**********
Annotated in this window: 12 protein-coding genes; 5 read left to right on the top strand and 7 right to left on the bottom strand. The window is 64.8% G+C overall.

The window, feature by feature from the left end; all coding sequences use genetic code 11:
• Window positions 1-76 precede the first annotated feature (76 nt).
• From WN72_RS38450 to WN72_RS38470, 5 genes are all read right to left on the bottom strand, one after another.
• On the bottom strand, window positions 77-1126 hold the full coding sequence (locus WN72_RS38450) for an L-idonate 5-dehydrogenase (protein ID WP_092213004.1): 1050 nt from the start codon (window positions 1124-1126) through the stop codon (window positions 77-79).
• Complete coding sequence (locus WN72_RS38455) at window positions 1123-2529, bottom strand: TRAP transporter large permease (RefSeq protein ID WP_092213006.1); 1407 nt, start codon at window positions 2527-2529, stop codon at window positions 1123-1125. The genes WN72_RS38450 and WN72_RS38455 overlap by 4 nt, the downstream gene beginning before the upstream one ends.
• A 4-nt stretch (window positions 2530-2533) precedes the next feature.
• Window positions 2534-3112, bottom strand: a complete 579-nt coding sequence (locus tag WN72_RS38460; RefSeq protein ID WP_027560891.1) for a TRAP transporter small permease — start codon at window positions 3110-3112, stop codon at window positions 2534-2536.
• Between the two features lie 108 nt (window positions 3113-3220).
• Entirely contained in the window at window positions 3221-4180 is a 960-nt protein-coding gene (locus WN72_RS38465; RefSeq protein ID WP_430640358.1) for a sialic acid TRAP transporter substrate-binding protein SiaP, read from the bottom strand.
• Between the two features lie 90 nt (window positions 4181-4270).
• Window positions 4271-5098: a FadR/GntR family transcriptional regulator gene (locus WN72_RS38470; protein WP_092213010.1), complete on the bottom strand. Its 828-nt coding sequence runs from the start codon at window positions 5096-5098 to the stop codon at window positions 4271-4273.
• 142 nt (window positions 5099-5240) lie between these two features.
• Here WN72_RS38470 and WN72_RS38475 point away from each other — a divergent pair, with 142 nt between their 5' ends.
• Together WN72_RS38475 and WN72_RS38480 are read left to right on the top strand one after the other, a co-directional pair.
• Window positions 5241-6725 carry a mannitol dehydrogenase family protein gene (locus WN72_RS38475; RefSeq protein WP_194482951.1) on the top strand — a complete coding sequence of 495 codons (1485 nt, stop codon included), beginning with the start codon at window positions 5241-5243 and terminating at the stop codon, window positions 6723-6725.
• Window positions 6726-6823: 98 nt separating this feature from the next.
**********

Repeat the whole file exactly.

Annotated in this window: 12 protein-coding genes; 5 read left to right on the top strand and 7 right to left on the bottom strand. The window is 64.8% G+C overall.

The window, feature by feature from the left end; all coding sequences use genetic code 11:
• Window positions 1-76 precede the first annotated feature (76 nt).
• From WN72_RS38450 to WN72_RS38470, 5 genes are all read right to left on the bottom strand, one after another.
• On the bottom strand, window positions 77-1126 hold the full coding sequence (locus WN72_RS38450) for an L-idonate 5-dehydrogenase (protein ID WP_092213004.1): 1050 nt from the start codon (window positions 1124-1126) through the stop codon (window positions 77-79).
• Complete coding sequence (locus WN72_RS38455) at window positions 1123-2529, bottom strand: TRAP transporter large permease (RefSeq protein ID WP_092213006.1); 1407 nt, start codon at window positions 2527-2529, stop codon at window positions 1123-1125. The genes WN72_RS38450 and WN72_RS38455 overlap by 4 nt, the downstream gene beginning before the upstream one ends.
• A 4-nt stretch (window positions 2530-2533) precedes the next feature.
• Window positions 2534-3112, bottom strand: a complete 579-nt coding sequence (locus tag WN72_RS38460; RefSeq protein ID WP_027560891.1) for a TRAP transporter small permease — start codon at window positions 3110-3112, stop codon at window positions 2534-2536.
• Between the two features lie 108 nt (window positions 3113-3220).
• Entirely contained in the window at window positions 3221-4180 is a 960-nt protein-coding gene (locus WN72_RS38465; RefSeq protein ID WP_430640358.1) for a sialic acid TRAP transporter substrate-binding protein SiaP, read from the bottom strand.
• Between the two features lie 90 nt (window positions 4181-4270).
• Window positions 4271-5098: a FadR/GntR family transcriptional regulator gene (locus WN72_RS38470; protein WP_092213010.1), complete on the bottom strand. Its 828-nt coding sequence runs from the start codon at window positions 5096-5098 to the stop codon at window positions 4271-4273.
• 142 nt (window positions 5099-5240) lie between these two features.
• Here WN72_RS38470 and WN72_RS38475 point away from each other — a divergent pair, with 142 nt between their 5' ends.
• Together WN72_RS38475 and WN72_RS38480 are read left to right on the top strand one after the other, a co-directional pair.
• Window positions 5241-6725 carry a mannitol dehydrogenase family protein gene (locus WN72_RS38475; RefSeq protein WP_194482951.1) on the top strand — a complete coding sequence of 495 codons (1485 nt, stop codon included), beginning with the start codon at window positions 5241-5243 and terminating at the stop codon, window positions 6723-6725.
• Window positions 6726-6823: 98 nt separating this feature from the next.